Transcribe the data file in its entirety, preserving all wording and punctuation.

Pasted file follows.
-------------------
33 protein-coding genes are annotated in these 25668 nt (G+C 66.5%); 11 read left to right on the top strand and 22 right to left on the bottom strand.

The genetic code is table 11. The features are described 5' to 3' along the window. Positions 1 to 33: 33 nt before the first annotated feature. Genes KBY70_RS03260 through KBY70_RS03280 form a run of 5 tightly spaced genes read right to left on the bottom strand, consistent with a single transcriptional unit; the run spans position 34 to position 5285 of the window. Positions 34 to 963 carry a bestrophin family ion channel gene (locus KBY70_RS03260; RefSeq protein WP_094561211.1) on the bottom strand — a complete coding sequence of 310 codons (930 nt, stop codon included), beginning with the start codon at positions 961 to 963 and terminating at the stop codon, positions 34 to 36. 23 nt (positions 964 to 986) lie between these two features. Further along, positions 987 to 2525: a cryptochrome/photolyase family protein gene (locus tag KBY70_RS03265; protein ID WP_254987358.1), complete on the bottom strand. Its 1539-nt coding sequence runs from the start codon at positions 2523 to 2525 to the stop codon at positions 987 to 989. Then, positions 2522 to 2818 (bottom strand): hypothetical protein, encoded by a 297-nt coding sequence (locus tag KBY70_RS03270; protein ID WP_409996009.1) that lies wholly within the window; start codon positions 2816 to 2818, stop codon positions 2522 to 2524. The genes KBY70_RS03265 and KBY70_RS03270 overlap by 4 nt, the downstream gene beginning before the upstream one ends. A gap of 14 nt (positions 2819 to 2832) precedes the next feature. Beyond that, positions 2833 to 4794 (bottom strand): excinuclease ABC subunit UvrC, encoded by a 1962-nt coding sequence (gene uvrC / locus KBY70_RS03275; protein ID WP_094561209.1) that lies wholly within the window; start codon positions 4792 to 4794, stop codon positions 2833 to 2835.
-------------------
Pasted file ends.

33 protein-coding genes are annotated in these 25668 nt (G+C 66.5%); 11 read left to right on the top strand and 22 right to left on the bottom strand.

The genetic code is table 11. The features are described 5' to 3' along the window. Positions 1 to 33: 33 nt before the first annotated feature. Genes KBY70_RS03260 through KBY70_RS03280 form a run of 5 tightly spaced genes read right to left on the bottom strand, consistent with a single transcriptional unit; the run spans position 34 to position 5285 of the window. Positions 34 to 963 carry a bestrophin family ion channel gene (locus KBY70_RS03260; RefSeq protein WP_094561211.1) on the bottom strand — a complete coding sequence of 310 codons (930 nt, stop codon included), beginning with the start codon at positions 961 to 963 and terminating at the stop codon, positions 34 to 36. 23 nt (positions 964 to 986) lie between these two features. Further along, positions 987 to 2525: a cryptochrome/photolyase family protein gene (locus tag KBY70_RS03265; protein ID WP_254987358.1), complete on the bottom strand. Its 1539-nt coding sequence runs from the start codon at positions 2523 to 2525 to the stop codon at positions 987 to 989. Then, positions 2522 to 2818 (bottom strand): hypothetical protein, encoded by a 297-nt coding sequence (locus tag KBY70_RS03270; protein ID WP_409996009.1) that lies wholly within the window; start codon positions 2816 to 2818, stop codon positions 2522 to 2524. The genes KBY70_RS03265 and KBY70_RS03270 overlap by 4 nt, the downstream gene beginning before the upstream one ends. A gap of 14 nt (positions 2819 to 2832) precedes the next feature. Beyond that, positions 2833 to 4794 (bottom strand): excinuclease ABC subunit UvrC, encoded by a 1962-nt coding sequence (gene uvrC / locus KBY70_RS03275; protein ID WP_094561209.1) that lies wholly within the window; start codon positions 4792 to 4794, stop codon positions 2833 to 2835.